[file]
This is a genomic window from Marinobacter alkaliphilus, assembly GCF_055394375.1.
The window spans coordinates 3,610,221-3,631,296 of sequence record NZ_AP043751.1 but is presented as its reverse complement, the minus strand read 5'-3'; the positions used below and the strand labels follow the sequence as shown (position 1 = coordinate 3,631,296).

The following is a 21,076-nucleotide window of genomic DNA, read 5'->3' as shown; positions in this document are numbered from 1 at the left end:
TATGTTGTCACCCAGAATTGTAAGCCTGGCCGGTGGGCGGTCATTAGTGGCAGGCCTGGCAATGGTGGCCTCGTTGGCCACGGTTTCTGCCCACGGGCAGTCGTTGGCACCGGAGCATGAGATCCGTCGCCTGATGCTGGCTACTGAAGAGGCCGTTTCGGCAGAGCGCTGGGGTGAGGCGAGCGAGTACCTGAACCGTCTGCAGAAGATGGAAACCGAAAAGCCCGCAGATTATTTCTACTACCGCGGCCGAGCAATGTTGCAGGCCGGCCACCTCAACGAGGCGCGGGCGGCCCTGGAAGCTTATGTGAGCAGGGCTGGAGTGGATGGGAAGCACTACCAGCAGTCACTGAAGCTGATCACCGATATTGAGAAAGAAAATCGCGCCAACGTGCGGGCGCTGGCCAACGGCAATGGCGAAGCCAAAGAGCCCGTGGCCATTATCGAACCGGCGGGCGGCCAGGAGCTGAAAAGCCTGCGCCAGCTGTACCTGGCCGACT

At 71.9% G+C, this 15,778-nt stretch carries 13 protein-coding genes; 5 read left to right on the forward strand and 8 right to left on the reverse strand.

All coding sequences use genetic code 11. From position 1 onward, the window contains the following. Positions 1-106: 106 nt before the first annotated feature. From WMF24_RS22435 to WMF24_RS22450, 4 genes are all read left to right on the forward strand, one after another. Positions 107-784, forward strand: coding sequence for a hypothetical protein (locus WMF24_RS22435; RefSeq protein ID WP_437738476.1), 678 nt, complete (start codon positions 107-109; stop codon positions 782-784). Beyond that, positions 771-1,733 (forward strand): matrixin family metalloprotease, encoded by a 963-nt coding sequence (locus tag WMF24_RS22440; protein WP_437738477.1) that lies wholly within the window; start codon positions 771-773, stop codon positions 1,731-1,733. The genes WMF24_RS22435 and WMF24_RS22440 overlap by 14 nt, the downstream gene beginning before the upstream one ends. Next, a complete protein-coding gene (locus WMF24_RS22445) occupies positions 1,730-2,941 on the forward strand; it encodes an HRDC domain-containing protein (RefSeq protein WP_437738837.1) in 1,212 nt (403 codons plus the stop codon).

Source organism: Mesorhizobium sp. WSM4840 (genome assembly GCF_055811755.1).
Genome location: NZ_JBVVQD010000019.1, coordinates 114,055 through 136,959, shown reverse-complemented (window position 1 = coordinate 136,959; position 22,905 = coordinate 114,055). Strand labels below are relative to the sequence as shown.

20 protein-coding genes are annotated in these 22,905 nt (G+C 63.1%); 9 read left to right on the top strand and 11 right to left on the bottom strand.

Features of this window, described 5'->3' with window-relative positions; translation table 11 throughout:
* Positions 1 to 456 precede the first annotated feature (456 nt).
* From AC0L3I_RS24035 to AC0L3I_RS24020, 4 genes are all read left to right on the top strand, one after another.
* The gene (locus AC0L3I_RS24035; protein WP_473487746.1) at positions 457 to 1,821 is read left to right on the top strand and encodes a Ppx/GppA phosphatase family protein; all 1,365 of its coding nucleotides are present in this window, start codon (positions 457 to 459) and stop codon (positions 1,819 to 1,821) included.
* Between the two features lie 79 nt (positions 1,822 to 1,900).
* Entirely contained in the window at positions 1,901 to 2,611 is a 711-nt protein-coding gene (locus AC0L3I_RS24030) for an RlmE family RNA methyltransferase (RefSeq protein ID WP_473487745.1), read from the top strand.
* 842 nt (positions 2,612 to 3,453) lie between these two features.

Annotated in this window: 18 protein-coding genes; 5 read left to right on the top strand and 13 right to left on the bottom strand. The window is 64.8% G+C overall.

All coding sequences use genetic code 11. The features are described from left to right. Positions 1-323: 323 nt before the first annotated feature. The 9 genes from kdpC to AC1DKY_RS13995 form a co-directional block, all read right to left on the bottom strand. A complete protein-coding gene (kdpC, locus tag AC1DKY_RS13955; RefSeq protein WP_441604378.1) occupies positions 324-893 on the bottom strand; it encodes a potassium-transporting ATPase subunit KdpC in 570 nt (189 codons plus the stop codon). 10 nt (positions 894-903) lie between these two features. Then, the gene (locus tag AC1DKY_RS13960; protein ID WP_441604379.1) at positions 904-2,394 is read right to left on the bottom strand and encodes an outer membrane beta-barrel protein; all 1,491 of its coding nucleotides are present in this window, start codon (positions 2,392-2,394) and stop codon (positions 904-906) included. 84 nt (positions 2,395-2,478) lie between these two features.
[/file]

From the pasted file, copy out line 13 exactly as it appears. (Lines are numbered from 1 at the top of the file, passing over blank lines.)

* The gene (locus AC0L3I_RS24035; protein WP_473487746.1) at positions 457 to 1,821 is read left to right on the top strand and encodes a Ppx/GppA phosphatase family protein; all 1,365 of its coding nucleotides are present in this window, start codon (positions 457 to 459) and stop codon (positions 1,819 to 1,821) included.